With the new curriculum comes one notable and significant shift ...
Not only will students in B.C. be learning about the history of residential schools, starting in Grade 5, but they will also have aboriginal perspectives embedded into all parts of the curriculum in what the government hopes will be a meaningful and authentic manner.
In the specific lessons about B.C.’s history, topics will include discrimination, inequality, oppression and the impacts of colonialism. The changes are part of the B.C. government’s response to the Truth and Reconciliation Commission’s report on the residential school system. [That was fast! Wasn't that report just published?]Wonderful! A school system that wasted so much time, money and energy on the highly dubious notion that "self esteem" was a paramount consideration in educating students has now shifted in the opposite direction. Now it is of paramount importance that students (at least the non-aboriginal ones) be indoctrinated with the equally dubious notion that they should feel guilty for their ancestors' supposed sins. Perhaps for "progressives" that's progress.
I don't know how many aboriginal children attend BC public schools but those who do will be subjected to this curriculum. What effect will such an unremittingly negative indoctrination on the "history of residential schools" have on their young, immature minds? Will it not reinforce a sense of victimhood? Will it not make them feel bitter? How will it affect their relationships with their fellow non-aboriginal students?
Then, how about the children of immigrants who had no role whatsoever in residential schools? What will this indoctrination do to them?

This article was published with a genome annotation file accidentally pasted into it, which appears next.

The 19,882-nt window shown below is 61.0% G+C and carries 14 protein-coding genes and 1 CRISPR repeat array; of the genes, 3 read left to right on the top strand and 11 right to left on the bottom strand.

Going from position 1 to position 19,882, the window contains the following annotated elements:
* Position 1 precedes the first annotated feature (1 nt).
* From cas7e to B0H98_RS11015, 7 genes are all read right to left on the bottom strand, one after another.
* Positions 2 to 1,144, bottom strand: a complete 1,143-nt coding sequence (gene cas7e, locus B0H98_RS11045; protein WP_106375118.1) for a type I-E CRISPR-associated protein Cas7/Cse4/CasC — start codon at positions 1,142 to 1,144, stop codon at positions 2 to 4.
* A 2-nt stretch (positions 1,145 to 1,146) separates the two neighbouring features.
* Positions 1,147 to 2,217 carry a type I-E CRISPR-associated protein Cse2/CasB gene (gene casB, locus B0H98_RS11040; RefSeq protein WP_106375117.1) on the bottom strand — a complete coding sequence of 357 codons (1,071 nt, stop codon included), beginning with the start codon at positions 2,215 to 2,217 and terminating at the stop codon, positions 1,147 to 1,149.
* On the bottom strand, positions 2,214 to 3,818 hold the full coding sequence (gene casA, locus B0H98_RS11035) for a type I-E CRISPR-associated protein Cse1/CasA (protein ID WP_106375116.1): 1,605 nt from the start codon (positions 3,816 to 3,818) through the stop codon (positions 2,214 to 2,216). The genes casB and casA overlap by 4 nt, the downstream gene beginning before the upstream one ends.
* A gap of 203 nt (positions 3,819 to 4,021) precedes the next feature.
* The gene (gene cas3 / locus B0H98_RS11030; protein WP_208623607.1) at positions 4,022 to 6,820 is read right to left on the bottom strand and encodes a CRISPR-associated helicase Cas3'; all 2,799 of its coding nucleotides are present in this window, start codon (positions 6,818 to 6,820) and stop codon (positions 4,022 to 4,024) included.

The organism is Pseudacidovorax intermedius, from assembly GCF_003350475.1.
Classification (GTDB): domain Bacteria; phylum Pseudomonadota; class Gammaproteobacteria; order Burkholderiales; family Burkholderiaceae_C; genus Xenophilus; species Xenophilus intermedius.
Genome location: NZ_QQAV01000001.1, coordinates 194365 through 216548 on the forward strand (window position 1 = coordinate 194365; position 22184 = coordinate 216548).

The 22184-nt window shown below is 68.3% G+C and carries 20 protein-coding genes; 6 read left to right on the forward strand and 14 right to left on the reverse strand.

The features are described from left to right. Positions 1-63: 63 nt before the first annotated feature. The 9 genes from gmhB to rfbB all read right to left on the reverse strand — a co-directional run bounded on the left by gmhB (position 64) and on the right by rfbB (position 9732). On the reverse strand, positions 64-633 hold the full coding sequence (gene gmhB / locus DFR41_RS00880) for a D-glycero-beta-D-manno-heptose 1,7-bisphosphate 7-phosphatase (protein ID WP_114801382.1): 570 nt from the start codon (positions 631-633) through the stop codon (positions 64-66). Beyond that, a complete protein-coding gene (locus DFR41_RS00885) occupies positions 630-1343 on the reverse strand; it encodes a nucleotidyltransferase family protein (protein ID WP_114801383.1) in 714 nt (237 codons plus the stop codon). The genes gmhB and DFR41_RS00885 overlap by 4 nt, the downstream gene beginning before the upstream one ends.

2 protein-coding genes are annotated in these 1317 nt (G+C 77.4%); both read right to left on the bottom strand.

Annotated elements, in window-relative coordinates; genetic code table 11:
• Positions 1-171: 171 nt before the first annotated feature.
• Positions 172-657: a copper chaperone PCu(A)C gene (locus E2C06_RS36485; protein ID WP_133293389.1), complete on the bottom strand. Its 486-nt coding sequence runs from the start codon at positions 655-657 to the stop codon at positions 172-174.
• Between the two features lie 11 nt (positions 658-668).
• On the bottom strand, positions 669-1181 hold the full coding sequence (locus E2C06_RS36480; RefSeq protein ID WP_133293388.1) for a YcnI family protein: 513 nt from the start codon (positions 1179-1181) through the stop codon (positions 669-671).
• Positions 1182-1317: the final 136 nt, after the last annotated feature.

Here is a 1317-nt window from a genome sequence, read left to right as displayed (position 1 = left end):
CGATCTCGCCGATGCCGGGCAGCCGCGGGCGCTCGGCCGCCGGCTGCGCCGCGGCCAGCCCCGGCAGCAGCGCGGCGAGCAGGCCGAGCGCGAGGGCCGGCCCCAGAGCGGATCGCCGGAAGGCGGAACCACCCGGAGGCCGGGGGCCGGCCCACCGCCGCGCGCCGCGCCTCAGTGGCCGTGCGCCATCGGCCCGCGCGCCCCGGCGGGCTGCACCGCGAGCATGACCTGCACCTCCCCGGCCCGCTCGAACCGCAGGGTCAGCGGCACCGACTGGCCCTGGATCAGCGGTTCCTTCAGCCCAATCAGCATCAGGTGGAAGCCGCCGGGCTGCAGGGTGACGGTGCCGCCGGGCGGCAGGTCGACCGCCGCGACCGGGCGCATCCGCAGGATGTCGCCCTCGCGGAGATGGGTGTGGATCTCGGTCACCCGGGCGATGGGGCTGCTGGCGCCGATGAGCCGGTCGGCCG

Indoctrination (not "education") that induces feelings of guilt, victimhood, bitterness and God knows what other negative effects seems not just a little misguided. This curriculum needs some serious re-thinking.
As for "having aboriginal perspectives embedded into all parts of the curriculum" - why, other than to demonstrate "sensitivity" and, perhaps, boost aboriginal self-esteem? Given the limited time available for more valuable learning, it is a massively unproductive exercise to subject everyone to an overdose of aboriginal culture. This stuff should be strictly optional for anyone who might have a "passion" for it.
First Nations Mathematics
Also discussed in the article is how the mathematics curriculum might embed learning about First Nations:
"... difficult to imagine how math ... could have learning about First Nations embedded into its curriculum ... building a canoe is a good example of how to think about it. ... Math ability has always been important for First Peoples. ...There are some fantastic resources out of Haida Gwaii that show how math was embedded in the creation of a canoe ...Well, "math" in this sense has no doubt been important for all human beings at all stages of development. It's not difficult to imagine that all humans, even at their most primitive stage, were capable of thinking logically about how to measure and compare quantities for various purposes. How societies throughout history actually thought about and used these capabilities would be part of the disciplines of "Cultural Anthropology" and perhaps "History of Mathematics".
So the rather esoteric "Haida mathematics" of building a canoe should not be embedded in the "Mathematics" curriculum. It would be a possibly interesting but probably confusing distraction that interferes with learning the modern mathematics necessary to survive and get ahead in the modern world. And suggesting that it is comparable with or relevant to the study of modern mathematical concepts is delusional.
While "First Nations mathematics" may be of great interest, even importance, to aboriginals (for self esteem?) or historians or anthropologists, for everyone else it should be strictly optional.